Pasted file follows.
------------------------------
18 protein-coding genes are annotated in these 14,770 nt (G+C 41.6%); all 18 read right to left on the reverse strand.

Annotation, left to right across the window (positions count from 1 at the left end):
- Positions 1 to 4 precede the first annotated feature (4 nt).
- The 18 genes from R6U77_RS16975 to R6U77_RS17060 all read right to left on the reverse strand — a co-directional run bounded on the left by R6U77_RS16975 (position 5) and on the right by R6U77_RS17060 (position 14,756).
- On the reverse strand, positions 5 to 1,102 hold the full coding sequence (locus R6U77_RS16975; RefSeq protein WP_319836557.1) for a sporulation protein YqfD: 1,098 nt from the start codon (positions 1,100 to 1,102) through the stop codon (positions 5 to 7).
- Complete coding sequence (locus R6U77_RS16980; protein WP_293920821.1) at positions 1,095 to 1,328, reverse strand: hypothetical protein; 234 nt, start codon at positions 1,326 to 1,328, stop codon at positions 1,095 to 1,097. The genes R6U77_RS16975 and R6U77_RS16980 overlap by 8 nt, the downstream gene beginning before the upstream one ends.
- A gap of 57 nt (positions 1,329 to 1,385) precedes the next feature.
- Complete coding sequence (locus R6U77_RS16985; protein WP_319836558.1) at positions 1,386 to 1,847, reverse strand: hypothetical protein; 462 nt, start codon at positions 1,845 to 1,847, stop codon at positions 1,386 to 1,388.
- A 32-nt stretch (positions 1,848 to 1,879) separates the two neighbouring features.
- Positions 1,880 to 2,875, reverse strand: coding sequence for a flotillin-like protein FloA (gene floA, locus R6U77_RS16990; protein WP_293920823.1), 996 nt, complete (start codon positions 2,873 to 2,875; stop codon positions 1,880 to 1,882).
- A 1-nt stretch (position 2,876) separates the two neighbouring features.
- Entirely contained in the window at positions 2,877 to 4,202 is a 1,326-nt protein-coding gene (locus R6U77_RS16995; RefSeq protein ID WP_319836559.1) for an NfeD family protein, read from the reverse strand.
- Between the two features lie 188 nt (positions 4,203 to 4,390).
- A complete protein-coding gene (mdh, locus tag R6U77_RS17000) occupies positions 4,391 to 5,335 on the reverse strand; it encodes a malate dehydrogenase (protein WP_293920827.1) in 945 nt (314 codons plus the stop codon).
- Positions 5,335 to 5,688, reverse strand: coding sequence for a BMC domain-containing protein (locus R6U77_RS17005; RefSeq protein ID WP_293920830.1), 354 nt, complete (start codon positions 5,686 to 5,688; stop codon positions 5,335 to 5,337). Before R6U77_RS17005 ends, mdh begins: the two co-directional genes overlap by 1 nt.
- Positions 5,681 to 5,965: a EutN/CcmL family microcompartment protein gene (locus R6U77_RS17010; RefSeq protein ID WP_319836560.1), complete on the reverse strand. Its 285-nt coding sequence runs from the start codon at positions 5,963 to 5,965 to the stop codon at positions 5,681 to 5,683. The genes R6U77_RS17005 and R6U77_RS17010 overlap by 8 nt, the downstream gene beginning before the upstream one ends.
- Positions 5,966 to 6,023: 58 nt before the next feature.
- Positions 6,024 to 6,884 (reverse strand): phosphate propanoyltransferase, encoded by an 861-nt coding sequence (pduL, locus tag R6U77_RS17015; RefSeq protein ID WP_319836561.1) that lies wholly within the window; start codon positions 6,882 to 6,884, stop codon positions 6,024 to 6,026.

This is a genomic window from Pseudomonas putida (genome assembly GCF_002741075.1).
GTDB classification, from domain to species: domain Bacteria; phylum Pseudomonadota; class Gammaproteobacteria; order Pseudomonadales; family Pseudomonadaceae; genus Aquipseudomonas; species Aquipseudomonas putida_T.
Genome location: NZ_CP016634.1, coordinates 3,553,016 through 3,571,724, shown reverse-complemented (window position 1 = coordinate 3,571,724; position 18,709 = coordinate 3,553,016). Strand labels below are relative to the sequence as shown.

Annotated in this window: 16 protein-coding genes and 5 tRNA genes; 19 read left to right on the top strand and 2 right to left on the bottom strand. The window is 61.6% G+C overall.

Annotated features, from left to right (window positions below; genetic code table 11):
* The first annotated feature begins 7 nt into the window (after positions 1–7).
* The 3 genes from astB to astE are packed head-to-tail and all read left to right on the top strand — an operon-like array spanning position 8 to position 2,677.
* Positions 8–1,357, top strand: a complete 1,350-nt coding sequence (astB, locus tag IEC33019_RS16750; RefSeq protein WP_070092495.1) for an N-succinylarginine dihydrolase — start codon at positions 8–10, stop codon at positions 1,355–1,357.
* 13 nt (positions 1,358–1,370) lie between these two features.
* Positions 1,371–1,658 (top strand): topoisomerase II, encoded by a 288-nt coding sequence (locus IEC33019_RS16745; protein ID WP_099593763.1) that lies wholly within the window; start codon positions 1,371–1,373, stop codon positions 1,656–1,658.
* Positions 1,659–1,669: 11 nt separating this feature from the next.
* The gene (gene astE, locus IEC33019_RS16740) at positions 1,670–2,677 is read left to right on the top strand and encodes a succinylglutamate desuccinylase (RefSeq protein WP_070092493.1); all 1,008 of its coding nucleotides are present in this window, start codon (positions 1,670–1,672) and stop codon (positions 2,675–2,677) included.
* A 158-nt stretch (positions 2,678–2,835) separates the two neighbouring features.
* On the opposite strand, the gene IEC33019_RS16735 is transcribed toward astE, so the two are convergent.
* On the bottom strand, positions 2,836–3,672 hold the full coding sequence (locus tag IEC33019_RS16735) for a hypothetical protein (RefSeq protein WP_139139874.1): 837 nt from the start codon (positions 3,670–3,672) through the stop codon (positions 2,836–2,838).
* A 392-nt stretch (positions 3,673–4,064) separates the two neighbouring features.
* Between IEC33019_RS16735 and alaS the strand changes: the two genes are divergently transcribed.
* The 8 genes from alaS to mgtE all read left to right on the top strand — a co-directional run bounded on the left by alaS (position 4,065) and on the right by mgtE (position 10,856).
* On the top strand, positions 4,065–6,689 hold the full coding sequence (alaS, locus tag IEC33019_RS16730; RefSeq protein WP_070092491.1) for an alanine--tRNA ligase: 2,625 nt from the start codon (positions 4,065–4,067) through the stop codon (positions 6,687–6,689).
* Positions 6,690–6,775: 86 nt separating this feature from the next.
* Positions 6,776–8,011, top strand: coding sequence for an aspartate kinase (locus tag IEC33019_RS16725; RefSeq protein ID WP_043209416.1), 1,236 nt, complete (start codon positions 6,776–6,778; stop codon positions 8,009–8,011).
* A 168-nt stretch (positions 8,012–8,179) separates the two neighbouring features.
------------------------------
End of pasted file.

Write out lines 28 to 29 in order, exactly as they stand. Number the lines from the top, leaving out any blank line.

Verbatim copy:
* Positions 1,371–1,658 (top strand): topoisomerase II, encoded by a 288-nt coding sequence (locus IEC33019_RS16745; protein ID WP_099593763.1) that lies wholly within the window; start codon positions 1,371–1,373, stop codon positions 1,656–1,658.
* Positions 1,659–1,669: 11 nt separating this feature from the next.